The first step to social change is starting a conversation. So here goes:
What did you love doing most as a kid?
"We played outside!"
"We rode our bikes all over the neighborhood!"
"We stayed out till the streetlights came on."
And was your mom there with you?
Okay, okay. Everyone knows the answer.
Until very recently, kids were trusted to make their way. Childhood was a separate, almost sacred space where kids tested the waters, made mistakes, experienced joy and loneliness and fear and fearlessness, and then...left to join the world of adults.
An independent childhood may seem dangerous, or even preposterous today, and yet it is something to strive for. A measure of freedom, of trust, makes kids resourceful. Creative. Excited to be alive.
At Let Grow, we are trying to make it easy and normal again to give kids some of that freedom, and not just because it's fun.
- When kids are given some free time to fill, they discover their deep interests -- interests that teach them engagement, focus, enthusiasm. They are "self-driven."
- Kids running around on their own, not in supervised games, actually get more physical exercise than kids in adult-organized activities. They grow stronger (and slimmer!).
- Kids who may struggle with some aspect of their lives -- school, relationships, focus -- feel great relief and joy when allowed to do something for its own sake that is not graded or measured.
- Kids who make up their own games are learning the basics of democracy: Don't like a rule? Propose a new one. Get buy in. Hash it out. Kids learn they don't need a parent, an adult, or a lawyer.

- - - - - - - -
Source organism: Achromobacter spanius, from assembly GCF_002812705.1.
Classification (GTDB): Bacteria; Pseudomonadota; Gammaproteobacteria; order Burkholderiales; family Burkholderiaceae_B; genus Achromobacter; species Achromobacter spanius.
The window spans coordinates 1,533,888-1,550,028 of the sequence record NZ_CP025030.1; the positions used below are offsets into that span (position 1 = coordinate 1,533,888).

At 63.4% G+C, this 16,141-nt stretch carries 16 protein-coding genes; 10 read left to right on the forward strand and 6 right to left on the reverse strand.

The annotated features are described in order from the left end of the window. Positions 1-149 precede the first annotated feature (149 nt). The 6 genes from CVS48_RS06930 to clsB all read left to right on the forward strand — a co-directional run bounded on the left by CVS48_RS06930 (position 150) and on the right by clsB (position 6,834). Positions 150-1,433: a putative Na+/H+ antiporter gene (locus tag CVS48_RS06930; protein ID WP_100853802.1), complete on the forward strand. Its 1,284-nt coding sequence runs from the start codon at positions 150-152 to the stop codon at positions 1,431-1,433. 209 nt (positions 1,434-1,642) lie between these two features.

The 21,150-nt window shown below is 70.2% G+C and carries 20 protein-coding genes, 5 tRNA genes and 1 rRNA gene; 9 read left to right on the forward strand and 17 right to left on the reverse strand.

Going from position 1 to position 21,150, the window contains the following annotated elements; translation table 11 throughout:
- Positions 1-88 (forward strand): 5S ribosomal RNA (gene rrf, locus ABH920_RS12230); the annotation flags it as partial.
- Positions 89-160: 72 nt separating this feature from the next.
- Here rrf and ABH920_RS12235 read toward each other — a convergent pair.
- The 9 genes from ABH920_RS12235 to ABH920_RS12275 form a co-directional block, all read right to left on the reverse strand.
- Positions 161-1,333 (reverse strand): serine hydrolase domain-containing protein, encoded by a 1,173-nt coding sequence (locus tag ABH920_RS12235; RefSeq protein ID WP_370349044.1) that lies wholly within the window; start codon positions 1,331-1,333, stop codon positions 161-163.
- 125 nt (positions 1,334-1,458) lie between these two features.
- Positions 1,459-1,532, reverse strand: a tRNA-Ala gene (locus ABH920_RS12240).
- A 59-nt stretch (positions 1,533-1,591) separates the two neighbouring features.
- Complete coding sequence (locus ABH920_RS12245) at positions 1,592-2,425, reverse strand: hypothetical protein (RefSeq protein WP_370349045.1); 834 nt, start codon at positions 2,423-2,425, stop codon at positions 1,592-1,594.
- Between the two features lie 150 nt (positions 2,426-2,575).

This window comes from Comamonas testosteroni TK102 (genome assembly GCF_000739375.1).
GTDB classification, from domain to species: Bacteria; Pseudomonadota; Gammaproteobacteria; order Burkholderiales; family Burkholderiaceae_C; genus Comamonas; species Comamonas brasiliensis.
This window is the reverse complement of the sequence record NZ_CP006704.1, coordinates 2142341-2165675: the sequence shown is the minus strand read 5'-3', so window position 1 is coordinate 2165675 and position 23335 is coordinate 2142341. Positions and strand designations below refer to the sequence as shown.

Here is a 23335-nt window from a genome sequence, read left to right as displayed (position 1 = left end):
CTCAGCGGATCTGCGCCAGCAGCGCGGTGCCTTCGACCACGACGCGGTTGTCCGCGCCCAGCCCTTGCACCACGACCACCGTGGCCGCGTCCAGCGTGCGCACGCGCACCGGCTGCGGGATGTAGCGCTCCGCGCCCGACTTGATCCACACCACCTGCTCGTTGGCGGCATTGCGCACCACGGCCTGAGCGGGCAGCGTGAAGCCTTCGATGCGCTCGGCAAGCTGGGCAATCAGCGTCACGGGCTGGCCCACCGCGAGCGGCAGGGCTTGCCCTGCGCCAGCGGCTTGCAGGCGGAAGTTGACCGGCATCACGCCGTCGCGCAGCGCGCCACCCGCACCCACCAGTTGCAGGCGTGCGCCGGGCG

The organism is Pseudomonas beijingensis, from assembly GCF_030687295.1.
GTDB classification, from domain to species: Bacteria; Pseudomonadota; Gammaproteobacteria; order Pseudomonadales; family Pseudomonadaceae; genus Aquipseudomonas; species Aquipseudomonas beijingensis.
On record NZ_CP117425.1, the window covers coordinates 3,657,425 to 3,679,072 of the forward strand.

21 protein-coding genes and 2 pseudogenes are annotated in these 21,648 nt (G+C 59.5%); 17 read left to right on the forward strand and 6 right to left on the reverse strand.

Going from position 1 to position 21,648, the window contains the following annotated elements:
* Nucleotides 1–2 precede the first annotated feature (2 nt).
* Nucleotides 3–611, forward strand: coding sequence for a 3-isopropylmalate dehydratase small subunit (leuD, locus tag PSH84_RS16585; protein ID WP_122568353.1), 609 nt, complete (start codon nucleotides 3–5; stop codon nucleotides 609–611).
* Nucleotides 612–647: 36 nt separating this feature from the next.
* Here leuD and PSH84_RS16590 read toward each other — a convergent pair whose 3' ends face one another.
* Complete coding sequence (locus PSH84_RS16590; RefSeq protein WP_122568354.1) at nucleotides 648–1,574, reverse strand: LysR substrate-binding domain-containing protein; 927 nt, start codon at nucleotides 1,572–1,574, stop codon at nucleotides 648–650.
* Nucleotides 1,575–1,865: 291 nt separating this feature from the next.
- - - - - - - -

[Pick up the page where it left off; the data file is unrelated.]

- Kids long for more freedom. A much-discussed study at the Davos World Economic Forum found two out of three kids feel they are in too many organized activities.
- Kids are not faring well psychologically. Anxiety and depression have risen steadily for the past half century, as kids have come to feel less and less in charge of their lives. They are losing their "internal locus of control."
"Without an internal locus of control you feel like you are a victim of circumstances and powerful others, rather than someone who can handle your own problems, or deal with disputes." — Boston College Prof. Peter Gray, co-founder of Let Grow and author of "Free to Learn"
Parents and teachers already know this. Colleges, too, are seeing students more stressed and worried. The demand for campus mental health services is soaring.
By overprotecting our kids' feelings as well as their bodies, by being there to bemoan every bump along the road, our society has taught a generation to overestimate danger and underestimate their own ability to cope.
The good news is: This was done with the best intentions, which means that once our country begins discussing where we went wrong, it will be possible to change course.
Through traditional media, social media, blogging, lectures, contests, conferences and this website, Let Grow is starting this conversation.